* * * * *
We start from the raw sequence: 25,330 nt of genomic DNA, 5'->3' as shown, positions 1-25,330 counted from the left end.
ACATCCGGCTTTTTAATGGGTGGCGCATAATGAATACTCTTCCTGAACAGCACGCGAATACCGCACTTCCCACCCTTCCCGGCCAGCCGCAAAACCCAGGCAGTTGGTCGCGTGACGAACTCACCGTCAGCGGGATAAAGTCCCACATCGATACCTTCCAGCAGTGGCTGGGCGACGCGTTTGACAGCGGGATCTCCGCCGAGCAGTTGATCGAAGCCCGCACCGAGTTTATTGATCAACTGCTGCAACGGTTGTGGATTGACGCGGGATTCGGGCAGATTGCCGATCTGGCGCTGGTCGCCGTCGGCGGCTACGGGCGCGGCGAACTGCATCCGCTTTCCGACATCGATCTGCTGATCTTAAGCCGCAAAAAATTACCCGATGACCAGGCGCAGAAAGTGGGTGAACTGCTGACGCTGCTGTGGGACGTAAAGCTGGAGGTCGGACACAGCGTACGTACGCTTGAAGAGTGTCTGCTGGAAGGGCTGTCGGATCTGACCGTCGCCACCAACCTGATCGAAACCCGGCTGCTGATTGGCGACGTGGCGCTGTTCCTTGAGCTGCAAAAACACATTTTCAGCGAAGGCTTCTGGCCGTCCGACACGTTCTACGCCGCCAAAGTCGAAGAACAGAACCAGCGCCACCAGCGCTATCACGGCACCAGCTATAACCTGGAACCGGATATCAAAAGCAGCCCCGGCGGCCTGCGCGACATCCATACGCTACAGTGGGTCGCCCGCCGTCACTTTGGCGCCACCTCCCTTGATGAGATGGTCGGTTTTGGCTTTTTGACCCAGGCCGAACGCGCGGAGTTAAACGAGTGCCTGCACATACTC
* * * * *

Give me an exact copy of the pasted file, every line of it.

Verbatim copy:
We start from the raw sequence: 25,330 nt of genomic DNA, 5'->3' as shown, positions 1-25,330 counted from the left end.
ACATCCGGCTTTTTAATGGGTGGCGCATAATGAATACTCTTCCTGAACAGCACGCGAATACCGCACTTCCCACCCTTCCCGGCCAGCCGCAAAACCCAGGCAGTTGGTCGCGTGACGAACTCACCGTCAGCGGGATAAAGTCCCACATCGATACCTTCCAGCAGTGGCTGGGCGACGCGTTTGACAGCGGGATCTCCGCCGAGCAGTTGATCGAAGCCCGCACCGAGTTTATTGATCAACTGCTGCAACGGTTGTGGATTGACGCGGGATTCGGGCAGATTGCCGATCTGGCGCTGGTCGCCGTCGGCGGCTACGGGCGCGGCGAACTGCATCCGCTTTCCGACATCGATCTGCTGATCTTAAGCCGCAAAAAATTACCCGATGACCAGGCGCAGAAAGTGGGTGAACTGCTGACGCTGCTGTGGGACGTAAAGCTGGAGGTCGGACACAGCGTACGTACGCTTGAAGAGTGTCTGCTGGAAGGGCTGTCGGATCTGACCGTCGCCACCAACCTGATCGAAACCCGGCTGCTGATTGGCGACGTGGCGCTGTTCCTTGAGCTGCAAAAACACATTTTCAGCGAAGGCTTCTGGCCGTCCGACACGTTCTACGCCGCCAAAGTCGAAGAACAGAACCAGCGCCACCAGCGCTATCACGGCACCAGCTATAACCTGGAACCGGATATCAAAAGCAGCCCCGGCGGCCTGCGCGACATCCATACGCTACAGTGGGTCGCCCGCCGTCACTTTGGCGCCACCTCCCTTGATGAGATGGTCGGTTTTGGCTTTTTGACCCAGGCCGAACGCGCGGAGTTAAACGAGTGCCTGCACATACTC